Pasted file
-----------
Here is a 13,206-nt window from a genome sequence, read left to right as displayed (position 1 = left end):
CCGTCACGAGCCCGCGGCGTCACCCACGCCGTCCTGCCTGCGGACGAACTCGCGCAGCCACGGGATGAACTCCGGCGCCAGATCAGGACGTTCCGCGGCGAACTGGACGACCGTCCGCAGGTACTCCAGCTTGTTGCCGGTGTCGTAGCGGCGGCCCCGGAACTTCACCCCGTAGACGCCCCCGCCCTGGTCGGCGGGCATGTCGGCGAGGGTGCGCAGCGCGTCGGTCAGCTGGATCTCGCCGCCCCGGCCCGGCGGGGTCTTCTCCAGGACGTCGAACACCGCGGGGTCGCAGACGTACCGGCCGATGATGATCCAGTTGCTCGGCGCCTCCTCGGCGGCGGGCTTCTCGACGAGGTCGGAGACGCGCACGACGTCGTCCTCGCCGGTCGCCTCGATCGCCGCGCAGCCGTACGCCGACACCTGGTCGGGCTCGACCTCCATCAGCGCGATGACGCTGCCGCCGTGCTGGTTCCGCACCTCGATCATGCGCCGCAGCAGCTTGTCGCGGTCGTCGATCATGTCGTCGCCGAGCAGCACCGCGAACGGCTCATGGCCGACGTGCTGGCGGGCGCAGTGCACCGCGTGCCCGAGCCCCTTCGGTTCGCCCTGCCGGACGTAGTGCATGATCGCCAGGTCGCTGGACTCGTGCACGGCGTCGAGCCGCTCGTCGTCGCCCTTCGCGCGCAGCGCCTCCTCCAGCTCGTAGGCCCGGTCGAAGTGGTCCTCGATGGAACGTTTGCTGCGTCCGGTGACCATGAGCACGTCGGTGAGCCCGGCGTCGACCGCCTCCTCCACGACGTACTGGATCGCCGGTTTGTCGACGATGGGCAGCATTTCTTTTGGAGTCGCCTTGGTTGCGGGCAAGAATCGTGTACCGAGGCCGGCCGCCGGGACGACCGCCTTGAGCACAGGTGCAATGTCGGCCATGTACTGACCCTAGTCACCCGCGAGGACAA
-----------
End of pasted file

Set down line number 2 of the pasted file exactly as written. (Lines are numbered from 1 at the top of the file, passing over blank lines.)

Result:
CCGTCACGAGCCCGCGGCGTCACCCACGCCGTCCTGCCTGCGGACGAACTCGCGCAGCCACGGGATGAACTCCGGCGCCAGATCAGGACGTTCCGCGGCGAACTGGACGACCGTCCGCAGGTACTCCAGCTTGTTGCCGGTGTCGTAGCGGCGGCCCCGGAACTTCACCCCGTAGACGCCCCCGCCCTGGTCGGCGGGCATGTCGGCGAGGGTGCGCAGCGCGTCGGTCAGCTGGATCTCGCCGCCCCGGCCCGGCGGGGTCTTCTCCAGGACGTCGAACACCGCGGGGTCGCAGACGTACCGGCCGATGATGATCCAGTTGCTCGGCGCCTCCTCGGCGGCGGGCTTCTCGACGAGGTCGGAGACGCGCACGACGTCGTCCTCGCCGGTCGCCTCGATCGCCGCGCAGCCGTACGCCGACACCTGGTCGGGCTCGACCTCCATCAGCGCGATGACGCTGCCGCCGTGCTGGTTCCGCACCTCGATCATGCGCCGCAGCAGCTTGTCGCGGTCGTCGATCATGTCGTCGCCGAGCAGCACCGCGAACGGCTCATGGCCGACGTGCTGGCGGGCGCAGTGCACCGCGTGCCCGAGCCCCTTCGGTTCGCCCTGCCGGACGTAGTGCATGATCGCCAGGTCGCTGGACTCGTGCACGGCGTCGAGCCGCTCGTCGTCGCCCTTCGCGCGCAGCGCCTCCTCCAGCTCGTAGGCCCGGTCGAAGTGGTCCTCGATGGAACGTTTGCTGCGTCCGGTGACCATGAGCACGTCGGTGAGCCCGGCGTCGACCGCCTCCTCCACGACGTACTGGATCGCCGGTTTGTCGACGATGGGCAGCATTTCTTTTGGAGTCGCCTTGGTTGCGGGCAAGAATCGTGTACCGAGGCCGGCCGCCGGGACGACCGCCTTGAGCACAGGTGCAATGTCGGCCATGTACTGACCCTAGTCACCCGCGAGGACAA